The fallout from the dismissal of former Chongqing Communist Party secretary Bo Xilai continues but the date of the CCP’s 18th Congress, delayed because of the controversy, has finally been announced.
On 26 July Gu Kailai, Bo’s wife, was sentenced to death with a two year stay of executions – effectively life imprisonment – for the murder of the British businessman Neil Heywood in Chonqing. Wang Lijun, Bo’s right-hand man who had been drafted in from his boss’s original powerbase in the northeast to spearhead the campaign against organised crime in Chongqing, was sentenced to fifteen years in prison on 24 September for ‘bending the law for selfish ends, defection, abuse of power and bribe-taking’ after turning a blind eye to Gu’s admission of murder and fleeing to the US Consulate in Chengdu. These sentences seem strangely lenient in a country which has regularly used the death penalty for senior CCP and government officials who have been convicted of financial irregularities or other forms of corruption.
Bo himself was suspended from the CCP’s Politburo and Central Committee but retained his membership of the party until Friday 28 September when the Poliburo made two announcements which were clearly linked: the delayed CCP 18th National Congress would be convened on 8 November and Bo Xilai had been stripped of his party membership and would be brought to trial. Bo was accused of violating party discipline and corruption while serving as Mayor of Dalian, Minister of Commerce, Party Secretary of Chongqing and as a member of the Politburo; it has been alleged that he took bribes and manipulated political appointments to benefit himself, his family and associates, whilst ‘[maintaining] improper sexual relationships with a number of women’. There are also suggestions of involvement in other crimes as yet unspecified.
Bo was also removed as the Chongqing representative of the National People’s Congress, completing his political excommunication. In the announcement of the convening of the Party Congress the main tasks for the new leadership were outlined as devising strategies for a period of slower economic growth and dealing with widespread corruption. This is a clear indication that the impending trial of Bo is intended as a signal to all CCP officials that similar behaviour will not be tolerated.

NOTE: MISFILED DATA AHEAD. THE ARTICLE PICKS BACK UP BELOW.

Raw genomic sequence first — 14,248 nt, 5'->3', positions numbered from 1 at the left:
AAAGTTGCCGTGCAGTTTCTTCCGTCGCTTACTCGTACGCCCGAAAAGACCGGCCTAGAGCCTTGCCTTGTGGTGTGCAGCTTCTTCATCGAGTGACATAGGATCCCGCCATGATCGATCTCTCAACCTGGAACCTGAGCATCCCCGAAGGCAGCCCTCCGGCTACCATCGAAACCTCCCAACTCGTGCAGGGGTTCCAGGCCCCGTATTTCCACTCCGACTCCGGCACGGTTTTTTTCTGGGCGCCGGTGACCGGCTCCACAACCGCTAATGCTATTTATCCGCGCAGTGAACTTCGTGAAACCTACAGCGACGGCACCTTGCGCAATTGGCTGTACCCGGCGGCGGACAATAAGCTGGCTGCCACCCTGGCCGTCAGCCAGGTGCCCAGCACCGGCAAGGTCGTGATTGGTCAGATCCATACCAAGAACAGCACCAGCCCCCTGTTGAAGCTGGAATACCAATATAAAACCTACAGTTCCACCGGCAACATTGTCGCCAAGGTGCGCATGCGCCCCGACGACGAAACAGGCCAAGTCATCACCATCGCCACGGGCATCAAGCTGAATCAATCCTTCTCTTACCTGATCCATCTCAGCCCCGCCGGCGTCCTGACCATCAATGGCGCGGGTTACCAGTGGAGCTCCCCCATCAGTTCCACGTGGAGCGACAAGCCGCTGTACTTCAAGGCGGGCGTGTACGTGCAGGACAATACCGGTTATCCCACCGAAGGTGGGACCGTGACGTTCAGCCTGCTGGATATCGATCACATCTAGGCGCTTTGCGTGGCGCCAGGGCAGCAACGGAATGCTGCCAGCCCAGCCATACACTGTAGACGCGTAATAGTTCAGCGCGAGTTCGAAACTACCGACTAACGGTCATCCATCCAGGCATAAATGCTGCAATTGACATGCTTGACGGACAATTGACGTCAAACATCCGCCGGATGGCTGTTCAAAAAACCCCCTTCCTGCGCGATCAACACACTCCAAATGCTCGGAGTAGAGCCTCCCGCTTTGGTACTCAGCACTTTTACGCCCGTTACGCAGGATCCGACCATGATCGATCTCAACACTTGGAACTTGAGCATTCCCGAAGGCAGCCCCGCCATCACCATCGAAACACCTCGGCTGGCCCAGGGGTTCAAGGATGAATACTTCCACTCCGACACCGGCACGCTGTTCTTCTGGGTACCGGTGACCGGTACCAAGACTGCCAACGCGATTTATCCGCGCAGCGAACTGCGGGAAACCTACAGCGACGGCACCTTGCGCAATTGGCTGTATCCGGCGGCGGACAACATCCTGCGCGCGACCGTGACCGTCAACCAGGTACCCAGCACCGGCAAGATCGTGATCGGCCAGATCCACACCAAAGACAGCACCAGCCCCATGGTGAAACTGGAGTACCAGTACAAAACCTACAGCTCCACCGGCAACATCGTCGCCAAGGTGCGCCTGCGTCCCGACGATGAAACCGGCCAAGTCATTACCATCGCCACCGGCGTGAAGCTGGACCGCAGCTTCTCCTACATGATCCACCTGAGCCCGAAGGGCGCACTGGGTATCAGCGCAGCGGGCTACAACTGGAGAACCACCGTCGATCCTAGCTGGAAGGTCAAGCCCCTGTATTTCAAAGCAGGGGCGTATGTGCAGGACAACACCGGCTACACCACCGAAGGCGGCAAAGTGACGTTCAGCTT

Bo Xilai has supporters within the CCP who have fought against his dismissal and still cling to the possibility that he might make a political comeback. This looks unlikely but a senior forensic scientist responsible for prosecutions has suggested that the account of Neil Heywood’s death that was presented at Gu Kailai’s trial was not convincing as no evidence of cyanide poisoning had been presented in court. There are still some who believe that Bo was framed by his political opponents and that Gu might have been manipulated by Wang Lijun. It is likely that Bo will be tried before the 18th CCP National Congress opens on 8 November and it remains to be seen whether any genuine evidence emerges about his involvement in the murder or other crimes. ■
For more on China’s leadership transition, read Michael Dillon’s paper China’s Rulers: The Fifth Generation Takes Power.
Image courtesy of ojh98.
Michael Dillon is the author of China: A Modern History (which is now out in paperback), was founding Director of the Centre for Contemporary Chinese Studies at the University of Durham, where he taught modern Chinese history. He is a Fellow of the Royal Historical Society and the Royal Asiatic Society and was Visiting Professor at Tsinghua University in Beijing in 2009. He currently teaches Chinese Studies at Newcastle University.